My reference to elves and goblins wasn't meant to be literal in the sense that I'd expect them to magically return. Just the idea that other non-Gush, non-Thorn decks would be viable. I won't even begin to discuss why I think bringing up the EU humans deck (or the EW standstill deck for that matter) is silly, but let's just say I have my reservations on both counts, albeit for different reasons.

I don't know why you think restricting Mentor suppresses Gush more than restricting Gush suppresses Mentor. Having fewer ways to trigger Mentor in one turn means a LOT. Having fewer ways to get more cards into your hand without paying mana means a LOT. That's less mana available for counters, less "free" counters drawn, etc. It's a lot easier to fight the Mentor when their engine is slower and requires more mana. If the plan is to power out mentors much faster, you're more susceptible to artifact hate, like Null Rod. This isn't a particularly reliable strategy when other decks, such as PO, may rise in numbers, leading to more hate for them as well.

But, as I said before, it could still need a restriction after Gush. I just don't see a reason to give an entire deck the middle finger all at once. However, glossing over the success of a deck like Grixis Therapy in the same time period seems absurd. Not to mention, Brian Kelly and I played Esper Mentor in a 60-some person event (iirc) with only 2 mentors in the deck. I went undefeated in games against blue decks that day, only losing to Will Dayton on TKS shops in the semis, while Brian made it to the finals, only losing in the Swiss to Dredge. So, with all of that being said, I just don't see how Mentor is the worse offender.

Haven't they (un)restricted blue cards specifically to create more diversity within blue decks before? I seem to remember that being a cause of the return of Fact or Fiction, Thirst for Knowledge, and even Gush. Wasn't it also a factor as to why each of those cards was restricted in the first place? It seems like restricting a blue cad for being too good agains blue decks - "valid" or not - is a historical fact of Vintage.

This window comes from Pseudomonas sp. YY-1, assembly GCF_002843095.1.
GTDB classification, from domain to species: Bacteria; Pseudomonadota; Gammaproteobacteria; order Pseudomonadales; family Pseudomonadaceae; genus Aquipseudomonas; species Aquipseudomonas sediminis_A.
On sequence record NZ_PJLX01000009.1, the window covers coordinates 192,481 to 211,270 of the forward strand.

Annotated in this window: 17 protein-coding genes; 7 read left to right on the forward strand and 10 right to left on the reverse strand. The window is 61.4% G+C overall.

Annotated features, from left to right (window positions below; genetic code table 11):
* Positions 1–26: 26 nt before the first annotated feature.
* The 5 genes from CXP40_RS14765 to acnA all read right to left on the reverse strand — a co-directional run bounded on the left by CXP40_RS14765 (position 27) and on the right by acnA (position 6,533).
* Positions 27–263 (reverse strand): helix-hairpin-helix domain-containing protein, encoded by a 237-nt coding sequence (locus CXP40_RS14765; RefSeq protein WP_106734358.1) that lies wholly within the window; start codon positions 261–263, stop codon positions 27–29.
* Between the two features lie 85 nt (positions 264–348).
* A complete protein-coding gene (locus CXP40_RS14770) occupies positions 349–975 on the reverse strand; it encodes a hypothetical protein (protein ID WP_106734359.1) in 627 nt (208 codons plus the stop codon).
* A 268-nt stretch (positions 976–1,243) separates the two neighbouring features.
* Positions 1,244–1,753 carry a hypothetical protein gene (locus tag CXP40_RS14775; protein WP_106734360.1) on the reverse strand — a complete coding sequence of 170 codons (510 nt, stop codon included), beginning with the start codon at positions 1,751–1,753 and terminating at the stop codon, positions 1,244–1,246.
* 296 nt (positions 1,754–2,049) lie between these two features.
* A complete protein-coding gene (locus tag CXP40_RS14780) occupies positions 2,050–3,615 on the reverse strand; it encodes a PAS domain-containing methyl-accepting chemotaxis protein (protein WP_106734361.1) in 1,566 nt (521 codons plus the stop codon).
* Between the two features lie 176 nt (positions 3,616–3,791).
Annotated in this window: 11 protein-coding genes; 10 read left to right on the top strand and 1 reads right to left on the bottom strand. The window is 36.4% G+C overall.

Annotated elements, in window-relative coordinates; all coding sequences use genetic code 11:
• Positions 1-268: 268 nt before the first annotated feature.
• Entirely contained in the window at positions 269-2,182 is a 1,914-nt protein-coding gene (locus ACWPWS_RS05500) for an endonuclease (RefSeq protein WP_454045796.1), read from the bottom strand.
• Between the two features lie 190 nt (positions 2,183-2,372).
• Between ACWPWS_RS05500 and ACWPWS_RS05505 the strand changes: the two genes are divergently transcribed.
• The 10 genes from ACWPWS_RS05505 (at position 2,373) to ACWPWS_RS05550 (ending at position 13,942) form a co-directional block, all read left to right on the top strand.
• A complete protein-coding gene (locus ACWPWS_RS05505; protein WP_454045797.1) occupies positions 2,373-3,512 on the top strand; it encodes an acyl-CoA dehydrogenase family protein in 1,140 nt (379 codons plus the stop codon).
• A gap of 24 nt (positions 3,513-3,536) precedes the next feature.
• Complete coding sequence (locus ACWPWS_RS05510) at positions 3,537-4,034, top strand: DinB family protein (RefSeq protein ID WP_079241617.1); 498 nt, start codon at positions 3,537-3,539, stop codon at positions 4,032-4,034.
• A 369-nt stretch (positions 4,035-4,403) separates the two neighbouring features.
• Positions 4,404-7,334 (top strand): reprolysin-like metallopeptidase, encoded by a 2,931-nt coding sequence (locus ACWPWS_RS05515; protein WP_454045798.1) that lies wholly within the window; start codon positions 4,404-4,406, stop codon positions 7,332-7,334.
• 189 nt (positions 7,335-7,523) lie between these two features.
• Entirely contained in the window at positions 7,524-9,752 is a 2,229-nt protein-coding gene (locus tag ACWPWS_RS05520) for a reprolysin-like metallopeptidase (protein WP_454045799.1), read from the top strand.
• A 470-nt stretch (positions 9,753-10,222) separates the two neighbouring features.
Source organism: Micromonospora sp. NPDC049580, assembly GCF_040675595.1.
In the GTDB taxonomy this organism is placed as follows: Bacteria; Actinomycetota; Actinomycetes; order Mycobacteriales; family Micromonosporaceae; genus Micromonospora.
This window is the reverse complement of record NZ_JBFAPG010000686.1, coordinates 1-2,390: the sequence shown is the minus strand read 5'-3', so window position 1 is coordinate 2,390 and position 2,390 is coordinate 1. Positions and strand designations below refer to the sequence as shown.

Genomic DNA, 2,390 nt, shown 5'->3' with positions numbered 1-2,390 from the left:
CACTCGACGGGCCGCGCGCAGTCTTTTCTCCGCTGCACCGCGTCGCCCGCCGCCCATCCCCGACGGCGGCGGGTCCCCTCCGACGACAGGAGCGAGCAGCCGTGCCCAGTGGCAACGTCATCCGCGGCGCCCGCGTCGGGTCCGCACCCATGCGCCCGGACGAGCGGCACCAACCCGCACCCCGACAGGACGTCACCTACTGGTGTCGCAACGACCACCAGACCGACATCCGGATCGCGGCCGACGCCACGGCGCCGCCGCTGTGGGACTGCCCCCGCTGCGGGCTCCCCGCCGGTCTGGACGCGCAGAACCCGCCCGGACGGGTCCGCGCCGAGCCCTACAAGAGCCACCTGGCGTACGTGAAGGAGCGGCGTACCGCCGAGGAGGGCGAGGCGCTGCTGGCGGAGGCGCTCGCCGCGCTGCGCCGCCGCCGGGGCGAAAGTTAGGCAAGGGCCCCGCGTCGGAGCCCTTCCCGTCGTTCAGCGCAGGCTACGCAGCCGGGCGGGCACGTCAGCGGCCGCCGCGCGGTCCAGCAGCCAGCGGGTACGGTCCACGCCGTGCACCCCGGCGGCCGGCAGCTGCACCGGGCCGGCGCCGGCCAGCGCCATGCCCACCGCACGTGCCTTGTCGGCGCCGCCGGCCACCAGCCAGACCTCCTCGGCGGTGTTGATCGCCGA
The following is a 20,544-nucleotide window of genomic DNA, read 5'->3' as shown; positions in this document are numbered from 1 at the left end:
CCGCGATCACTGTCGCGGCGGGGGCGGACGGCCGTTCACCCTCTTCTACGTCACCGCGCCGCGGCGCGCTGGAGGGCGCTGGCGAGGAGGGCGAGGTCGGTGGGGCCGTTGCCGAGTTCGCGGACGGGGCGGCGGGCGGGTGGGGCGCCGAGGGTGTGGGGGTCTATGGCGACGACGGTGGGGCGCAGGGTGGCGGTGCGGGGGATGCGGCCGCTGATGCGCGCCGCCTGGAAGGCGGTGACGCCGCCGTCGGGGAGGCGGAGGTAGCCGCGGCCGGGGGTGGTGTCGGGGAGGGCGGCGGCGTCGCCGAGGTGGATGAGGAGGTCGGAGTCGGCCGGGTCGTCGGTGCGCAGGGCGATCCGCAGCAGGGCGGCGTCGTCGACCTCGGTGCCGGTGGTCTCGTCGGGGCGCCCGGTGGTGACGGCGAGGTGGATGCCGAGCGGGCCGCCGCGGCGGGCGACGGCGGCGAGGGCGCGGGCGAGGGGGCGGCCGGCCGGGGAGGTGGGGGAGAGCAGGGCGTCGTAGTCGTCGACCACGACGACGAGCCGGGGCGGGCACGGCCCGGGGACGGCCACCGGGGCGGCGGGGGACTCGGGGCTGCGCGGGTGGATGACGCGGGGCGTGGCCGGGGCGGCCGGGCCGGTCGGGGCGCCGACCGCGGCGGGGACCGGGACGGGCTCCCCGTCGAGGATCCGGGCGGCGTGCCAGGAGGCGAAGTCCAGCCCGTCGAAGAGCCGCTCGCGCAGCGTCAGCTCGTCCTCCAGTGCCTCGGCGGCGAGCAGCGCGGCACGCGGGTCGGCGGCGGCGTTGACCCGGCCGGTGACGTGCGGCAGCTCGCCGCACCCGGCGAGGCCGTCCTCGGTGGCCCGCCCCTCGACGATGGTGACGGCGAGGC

Restricting Gush and not Mentor would just allow everyone to Cavern out their Mentor's and force your opponent to have sudden shock or swords + counter or basically just lose as the Mentor player just voms moxes and gitaxian probes.

Great now you are playing Caverns with Gush and have to make some deck building considerations. At least you don't know exactly what my hand contains, or if you've already probed me have another probe for free after resolution. Also, without 4 Mental Misstep you may actually need to leave up resources to protect the Mentor and not just be able to windmill it with no drawback.

@wappla said in SMIP Podcast #63: "Where Do We Go From Here?":

@nedleeds

Regardless of what you are trying to argue, saying the worst thing to happen to Magic was the border change- something completely superficial with zero effect on gameplay- really undermines your credibility.

Obvious hyperbole is obvious. I'm comparing aesthetics to game play. C'mon.

On a more constructive note, I don't understand how you can point to Deathrite Shaman's past efficacy against Workshops as evidence of Mental Misstep's oppressiveness considering Deathrite Shaman was printed after Mental Misstep. Mental Misstep was just as legal during that period as it is now. Assuming you know this, I think some of the logic of your argument got lost in the philosophical disdain you seem to have for "free spells." Whatever the case, I couldn't figure out what your point was there.

It didn't happen over night things rarely do in Vintage. Misstep became better and better, and during Khans it went bonkers because it was counter a spell +1 mana. Then the token generators (Pyro then Mentor) made it even more obscene to pay no mana for spells because every one cast produced a board advantage. Free got better, first with delve then with tokens. If you can't see that you aren't really looking. Misstep is now the second most played card in the format along with its cohorts. The blue arms race has now consumed itself and produced utter homogeneity and staleness.

alt text

There's the ingredients, start your deck building experience there. Salt with 6 or so cards, huff some freon and head off to play.

Mike Bonde won BoM 2013 with 3 x Spell Pierce and a Steel Sabotage in his deck, along with Missteps. So there were decks that picked up Missteps efficiency early, but Khans pushed it to the top and it's pretty much stayed there.